Marion Gales, who was charged Monday by Charlotte-Mecklenburg police in a woman's murder earlier this year, is the same man who was a central figure in a sensational and still-unsolved homicide from 18 years ago.
Marion Anthony Gales, 47, was charged Monday in the death of Lacoya Monique Martin, 27, whose body was found April 6 in the 1900 block of Oaklawn Avenue. Detectives say forensic evidence links Gales to the case, but they declined to release details.
It's the first time Gales has been charged with murder. In 1997, however, he lost a wrongful death suit in connection with the slaying of Thomas, a 32-year-old wife and mother.
That civil trial is the closest Charlotte has come to resolving the Thomas case, which shocked the city with its brutality and dramatic legal twists.
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Thomas was killed on the morning of July 27, 1990. Her assailant cuffed her hands behind her back, chased her through her house, slashed her over 20 times, then left her bleeding on the dining room floor.
Through it all, the Thomas' 10-month-old son lay in his crib, unharmed.
Thomas' husband, prominent Charlotte kidney surgeon Dr. Ed Friedland, found the body after returning from work late that evening.
In the months that followed, Friedland made it clear he suspected Gales, a convicted burglar who had done yard work for the couple.
But the police suspected Friedland, who they believed had committed murder to end an unhappy marriage.
In 1994, Friedland returned to his Morehead Street office one afternoon to find homicide investigators waiting to arrest him. Among evidence cited was testimony by witnesses who said Friedland had engaged in affairs with other women and feared a hefty divorce settlement. The charges were dropped eight months later because of insufficient evidence.
That's when Friedland filed his wrongful death suit against Gales. A jury eventually awarded Friedland $8.6 million, based on circumstantial evidence.
Detectives were not releasing details Tuesday of evidence in the latest case involving Gales, including how Lacoya Monique Martin was killed. She was known to be among Charlotte's chronic homeless and had recently been charged with resisting a public officer and possession of drug paraphernalia. Those who knew her said she was pregnant.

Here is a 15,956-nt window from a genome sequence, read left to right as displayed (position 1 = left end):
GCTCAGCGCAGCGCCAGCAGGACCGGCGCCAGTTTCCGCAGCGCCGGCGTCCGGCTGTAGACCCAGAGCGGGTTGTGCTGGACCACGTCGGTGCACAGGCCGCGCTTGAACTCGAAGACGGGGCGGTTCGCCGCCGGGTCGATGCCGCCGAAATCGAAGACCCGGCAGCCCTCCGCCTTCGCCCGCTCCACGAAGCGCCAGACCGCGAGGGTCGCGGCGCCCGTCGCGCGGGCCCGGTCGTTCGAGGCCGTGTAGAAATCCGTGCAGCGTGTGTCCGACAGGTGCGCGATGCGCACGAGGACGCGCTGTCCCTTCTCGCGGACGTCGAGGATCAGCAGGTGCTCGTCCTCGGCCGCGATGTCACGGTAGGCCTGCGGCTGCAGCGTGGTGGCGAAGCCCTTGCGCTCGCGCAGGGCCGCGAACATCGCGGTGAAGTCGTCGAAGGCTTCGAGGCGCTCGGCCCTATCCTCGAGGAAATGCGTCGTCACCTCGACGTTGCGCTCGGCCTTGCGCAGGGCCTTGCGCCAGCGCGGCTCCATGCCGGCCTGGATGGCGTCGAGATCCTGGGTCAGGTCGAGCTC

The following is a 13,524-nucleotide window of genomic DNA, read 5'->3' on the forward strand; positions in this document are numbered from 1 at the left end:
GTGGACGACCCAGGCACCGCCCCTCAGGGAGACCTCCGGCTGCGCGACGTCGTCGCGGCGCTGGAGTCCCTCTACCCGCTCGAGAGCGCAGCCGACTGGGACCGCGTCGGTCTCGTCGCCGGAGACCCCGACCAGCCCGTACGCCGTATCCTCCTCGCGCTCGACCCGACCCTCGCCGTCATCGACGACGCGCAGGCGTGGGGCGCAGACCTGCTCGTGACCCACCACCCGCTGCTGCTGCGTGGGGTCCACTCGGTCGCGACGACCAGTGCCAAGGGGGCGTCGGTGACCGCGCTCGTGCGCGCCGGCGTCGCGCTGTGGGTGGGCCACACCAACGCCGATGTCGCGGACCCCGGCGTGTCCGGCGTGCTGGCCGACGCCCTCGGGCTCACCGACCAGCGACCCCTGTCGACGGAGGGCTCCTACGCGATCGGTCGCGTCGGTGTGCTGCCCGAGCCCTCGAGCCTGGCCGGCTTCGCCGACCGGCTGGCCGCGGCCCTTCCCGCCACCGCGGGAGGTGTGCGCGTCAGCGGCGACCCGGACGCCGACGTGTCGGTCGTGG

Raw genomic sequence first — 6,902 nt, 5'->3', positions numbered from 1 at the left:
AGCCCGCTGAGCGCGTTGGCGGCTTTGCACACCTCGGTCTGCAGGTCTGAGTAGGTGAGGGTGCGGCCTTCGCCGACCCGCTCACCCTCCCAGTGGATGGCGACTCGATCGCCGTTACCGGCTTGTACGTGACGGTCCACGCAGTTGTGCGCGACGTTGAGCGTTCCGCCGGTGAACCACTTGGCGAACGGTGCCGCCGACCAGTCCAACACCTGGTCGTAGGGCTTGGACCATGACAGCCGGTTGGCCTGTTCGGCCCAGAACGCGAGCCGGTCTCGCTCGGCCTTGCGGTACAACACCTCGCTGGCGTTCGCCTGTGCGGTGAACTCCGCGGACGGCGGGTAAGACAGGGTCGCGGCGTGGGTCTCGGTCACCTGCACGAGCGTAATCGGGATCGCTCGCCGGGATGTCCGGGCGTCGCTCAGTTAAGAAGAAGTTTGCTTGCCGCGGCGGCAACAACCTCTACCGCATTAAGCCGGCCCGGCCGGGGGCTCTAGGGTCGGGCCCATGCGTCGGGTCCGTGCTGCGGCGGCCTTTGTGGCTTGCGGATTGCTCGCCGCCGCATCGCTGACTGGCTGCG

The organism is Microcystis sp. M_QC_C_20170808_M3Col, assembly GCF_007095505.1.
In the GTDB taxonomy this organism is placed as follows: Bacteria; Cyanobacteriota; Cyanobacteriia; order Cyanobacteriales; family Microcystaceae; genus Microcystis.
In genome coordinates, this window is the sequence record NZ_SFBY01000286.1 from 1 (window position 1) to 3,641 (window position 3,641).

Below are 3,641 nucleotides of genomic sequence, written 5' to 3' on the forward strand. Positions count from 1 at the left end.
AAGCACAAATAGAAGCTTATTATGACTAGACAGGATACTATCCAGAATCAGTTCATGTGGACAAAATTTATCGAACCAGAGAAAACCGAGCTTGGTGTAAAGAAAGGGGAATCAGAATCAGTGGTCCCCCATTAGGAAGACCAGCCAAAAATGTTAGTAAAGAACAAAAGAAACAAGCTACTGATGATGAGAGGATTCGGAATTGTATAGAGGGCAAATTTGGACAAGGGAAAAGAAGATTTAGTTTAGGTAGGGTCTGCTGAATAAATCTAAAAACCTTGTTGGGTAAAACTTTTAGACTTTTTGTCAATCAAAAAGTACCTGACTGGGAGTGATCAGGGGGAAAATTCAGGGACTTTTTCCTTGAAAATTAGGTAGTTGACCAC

Gales' arrest this week is the latest in a string of cases that includes convictions for larceny from a vehicle, breaking and entering, first-degree burglary, and carrying a concealed weapon.
He has long denied killing Kim Thomas. However, Charlotte attorney David Rudolf represented Friedland in the civil case, and he saw Gales' arrest Monday as proof the verdict was justified.
“We were certainly convinced that he was responsible for Kim Thomas' death,” said Rudolf. “And if these (new) allegations are true, it certainly shows that he was capable of the kind of violence that took place in the Friedland house.”
Friedland, now remarried and practicing medicine in Florida, did not return repeated phone calls Tuesday. But Rudolf said the two had spoken about Gales' arrest.
“He was stunned that Gales was arrested for murder,” said Rudolf. “Once that sunk in, he was very emotional about what it meant…Obviously, he wants the person responsible for Kim's death to be brought to justice.”
Kim Thomas' family also wants justice, but not all are convinced Gales was her killer. Lou Thomas, Kim's father, has gone on record saying it was her bad marriage to Friedland that led to her death.
“I never thought that he (Gales) was guilty of the murder of my daughter, Kim,” said Lou Thomas, reacting at his home in New Jersey. “…He did not have the intelligence to leave such a clean crime scene. If he is guilty of murdering Kim, it would be a total, total surprise. It would defy all logic.”